Atlantic Coast Conference presidents voted to expand, setting the stage to invite Miimi and two other schools to join their nine-team league, two sources familiar with the discussions told The Associated Press. Miami will get an invitation soon. If the Hurricanes and two other teams from the Big East accept, it could drastically alter the landscape of college sports. Any expansion plan would likely go into effect in 2004. ACC commissioner John Swofford, meeting with coaches and athletic directors in Amelia Island this week, was hesitant to call expansion of the 50-year-old league a done deal. He knows Miami and two other schools -- Syracuse, Boston College and Virginia Tech are candidates -- still must accept.


Point guard Kristen Veal said she was leaving the Phoenix Mercury and returning to her native Australia. The announcement came a day before the Mercury play their first exhibition game in Indianapolis. Veal, 21, cited personal reasons for leaving before her third WNBA season.


Doug Wilson was hired as general manager of the San Jose Sharks, who missed the playoffs for the first time in six seasons. Wilson, the first captain in franchise history and the team's director of pro development the last five years, will replace Dean Lombardi, who was fired in March.



Oregon guard Luke Ridnour, who declared for the NBA draft last month, said he will be represented by a law firm and forgo his senior season. Ridnour did not sign with an agent when he made himself eligible, leaving open the possibility that he could return to Oregon under NCAA rules. He will be represented by the Washington D.C. law firm of Williams &; Connolly LLP . . .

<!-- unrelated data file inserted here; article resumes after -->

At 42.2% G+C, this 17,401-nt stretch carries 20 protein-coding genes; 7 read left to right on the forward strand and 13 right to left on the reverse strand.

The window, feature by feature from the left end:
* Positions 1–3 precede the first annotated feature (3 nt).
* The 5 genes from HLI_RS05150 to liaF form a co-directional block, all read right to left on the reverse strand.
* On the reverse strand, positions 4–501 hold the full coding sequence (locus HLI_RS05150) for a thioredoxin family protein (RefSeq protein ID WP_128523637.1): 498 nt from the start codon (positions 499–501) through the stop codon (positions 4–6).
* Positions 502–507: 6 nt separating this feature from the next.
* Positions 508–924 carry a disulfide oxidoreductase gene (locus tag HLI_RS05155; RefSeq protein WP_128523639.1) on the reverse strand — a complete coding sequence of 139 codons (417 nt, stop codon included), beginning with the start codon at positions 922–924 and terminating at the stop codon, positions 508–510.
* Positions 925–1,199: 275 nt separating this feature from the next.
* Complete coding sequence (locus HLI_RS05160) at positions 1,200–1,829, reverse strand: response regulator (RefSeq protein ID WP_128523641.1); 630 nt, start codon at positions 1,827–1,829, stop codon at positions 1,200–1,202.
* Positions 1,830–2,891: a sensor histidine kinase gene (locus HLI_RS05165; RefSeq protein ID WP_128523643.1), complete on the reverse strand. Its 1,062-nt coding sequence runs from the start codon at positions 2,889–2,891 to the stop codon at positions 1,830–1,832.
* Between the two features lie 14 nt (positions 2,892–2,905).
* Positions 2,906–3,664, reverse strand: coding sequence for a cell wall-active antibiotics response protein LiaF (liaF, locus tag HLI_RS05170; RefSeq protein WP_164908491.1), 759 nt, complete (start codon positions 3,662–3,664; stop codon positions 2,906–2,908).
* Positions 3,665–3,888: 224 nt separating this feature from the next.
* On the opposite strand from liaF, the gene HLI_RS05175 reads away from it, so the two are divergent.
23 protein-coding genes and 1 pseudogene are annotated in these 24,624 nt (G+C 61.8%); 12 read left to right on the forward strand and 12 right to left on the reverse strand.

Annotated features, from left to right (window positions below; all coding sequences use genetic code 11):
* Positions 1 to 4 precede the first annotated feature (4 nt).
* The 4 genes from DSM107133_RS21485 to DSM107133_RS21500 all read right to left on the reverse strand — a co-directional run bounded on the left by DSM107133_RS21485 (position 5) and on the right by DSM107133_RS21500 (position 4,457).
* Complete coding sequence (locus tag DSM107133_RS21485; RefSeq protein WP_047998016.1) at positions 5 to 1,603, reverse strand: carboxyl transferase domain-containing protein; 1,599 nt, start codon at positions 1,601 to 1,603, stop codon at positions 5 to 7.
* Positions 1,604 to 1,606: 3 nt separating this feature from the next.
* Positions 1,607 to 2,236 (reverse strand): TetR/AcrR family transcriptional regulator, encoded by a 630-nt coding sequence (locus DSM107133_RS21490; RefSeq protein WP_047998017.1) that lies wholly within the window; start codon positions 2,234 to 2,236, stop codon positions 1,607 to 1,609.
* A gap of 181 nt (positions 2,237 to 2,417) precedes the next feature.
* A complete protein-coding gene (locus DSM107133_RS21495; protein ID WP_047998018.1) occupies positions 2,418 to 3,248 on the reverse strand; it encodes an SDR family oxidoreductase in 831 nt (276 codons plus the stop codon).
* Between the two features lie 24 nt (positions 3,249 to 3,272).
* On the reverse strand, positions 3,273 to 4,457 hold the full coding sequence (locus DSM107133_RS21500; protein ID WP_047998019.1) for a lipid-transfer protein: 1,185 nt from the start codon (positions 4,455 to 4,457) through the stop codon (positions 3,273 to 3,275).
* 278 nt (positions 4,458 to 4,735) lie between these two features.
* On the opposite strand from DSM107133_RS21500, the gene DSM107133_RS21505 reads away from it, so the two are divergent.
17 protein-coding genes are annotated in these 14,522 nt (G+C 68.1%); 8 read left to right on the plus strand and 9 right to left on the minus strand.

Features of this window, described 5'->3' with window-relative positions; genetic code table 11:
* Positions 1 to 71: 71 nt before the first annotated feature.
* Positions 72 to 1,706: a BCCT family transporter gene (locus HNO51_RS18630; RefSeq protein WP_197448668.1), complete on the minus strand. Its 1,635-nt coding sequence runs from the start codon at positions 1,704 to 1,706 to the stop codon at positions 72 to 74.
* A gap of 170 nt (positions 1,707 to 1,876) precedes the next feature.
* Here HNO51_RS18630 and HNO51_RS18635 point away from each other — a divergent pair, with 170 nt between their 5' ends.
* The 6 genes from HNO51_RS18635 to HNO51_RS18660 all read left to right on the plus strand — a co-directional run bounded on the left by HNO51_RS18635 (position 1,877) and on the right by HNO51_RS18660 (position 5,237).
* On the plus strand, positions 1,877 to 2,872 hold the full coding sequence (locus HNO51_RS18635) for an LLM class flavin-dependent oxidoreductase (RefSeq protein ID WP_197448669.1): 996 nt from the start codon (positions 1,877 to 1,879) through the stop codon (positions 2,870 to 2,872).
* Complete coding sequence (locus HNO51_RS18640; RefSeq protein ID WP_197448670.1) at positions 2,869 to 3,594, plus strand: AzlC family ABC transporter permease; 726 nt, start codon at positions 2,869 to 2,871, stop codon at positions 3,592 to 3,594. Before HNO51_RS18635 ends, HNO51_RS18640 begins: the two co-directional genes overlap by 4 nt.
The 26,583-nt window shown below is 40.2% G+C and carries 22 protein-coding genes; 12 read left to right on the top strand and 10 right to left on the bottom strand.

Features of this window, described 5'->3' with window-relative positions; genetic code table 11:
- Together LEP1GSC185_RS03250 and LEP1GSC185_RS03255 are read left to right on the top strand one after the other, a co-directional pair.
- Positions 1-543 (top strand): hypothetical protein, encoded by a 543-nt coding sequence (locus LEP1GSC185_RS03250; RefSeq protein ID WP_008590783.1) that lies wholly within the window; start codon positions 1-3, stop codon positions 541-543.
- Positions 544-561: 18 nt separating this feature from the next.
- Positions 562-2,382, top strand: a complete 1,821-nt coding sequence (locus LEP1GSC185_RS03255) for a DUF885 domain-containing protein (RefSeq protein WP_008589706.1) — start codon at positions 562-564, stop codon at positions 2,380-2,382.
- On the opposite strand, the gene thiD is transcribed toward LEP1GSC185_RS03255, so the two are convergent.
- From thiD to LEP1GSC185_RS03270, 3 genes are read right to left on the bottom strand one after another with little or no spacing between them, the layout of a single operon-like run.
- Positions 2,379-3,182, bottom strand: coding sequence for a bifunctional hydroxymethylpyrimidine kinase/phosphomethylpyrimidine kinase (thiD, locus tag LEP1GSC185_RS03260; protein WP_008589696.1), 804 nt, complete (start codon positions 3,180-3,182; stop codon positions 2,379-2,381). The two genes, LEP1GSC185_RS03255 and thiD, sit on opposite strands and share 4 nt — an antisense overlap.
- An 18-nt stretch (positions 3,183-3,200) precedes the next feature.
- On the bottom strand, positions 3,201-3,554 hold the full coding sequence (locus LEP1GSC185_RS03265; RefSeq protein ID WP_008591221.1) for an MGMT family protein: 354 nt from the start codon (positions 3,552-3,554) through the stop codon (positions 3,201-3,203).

Former champions Duke, Purdue and Seton Hall will play in the 2003 Great Alaska Shootout. Alaska Anchorage, the Division II host of the eight-team tournament, announced the field for the 26th annual event, to be played Nov. 26-29 at Sullivan Arena. The other teams in the field are Pacific, Southwest Texas, Houston and Liberty. It will be the first appearances for Houston and Liberty.


Driver Jerry Nadeau is semiconscious and has not spoken since his car slammed into a wall May 2 during practice for a Winston Cup race. Nadeau sustained what his doctors call a "moderate to severe head injury," Jay Frye, general manager of Nadeau's U.S. Army team, said during a conference call. He said Nadeau's communication has been mostly hand-squeezing and facial expressions. Nadeau also sustained a partially collapsed left lung and a broken left shoulder blade. He has been in fair condition since last Thursday and his doctors are encouraged, Frye said. He added there is no timetable for his recovery.


Kentucky Derby winner Funny Cide will face nine horses in the Preakness on Saturday, and his pursuit of the Triple Crown could be hindered by an undesirable post position. Funny Cide got the last pick for the post position draw today. The horse had the second pick for the Derby and won the race by 13⁄4; lengths as a 12-1 shot. "Certainly, the second pick in the Derby is more important than having the second pick here," said Jack Knowlton, general partner of the three-horse Sackatoga Stable that owns Funny Cide. "We would rather have something rather than 10, but being 10th here is better than being 10 at the Derby." The other horses in the race, in order of their post position draw, are: Ten Cents a Shine, Kissin Saint, Senor Swinger, Foufa's Warrior, Midway Road, Cherokee's Boy, Scrimshaw, Peace Rules and New York Hero. Champali withdrew this morning after his handlers found the horse had colic, and trainer Bob Baffert decided not to enter During. Funny Cide was expected to be installed as the favorite for the Preakness, regardless of his post position.

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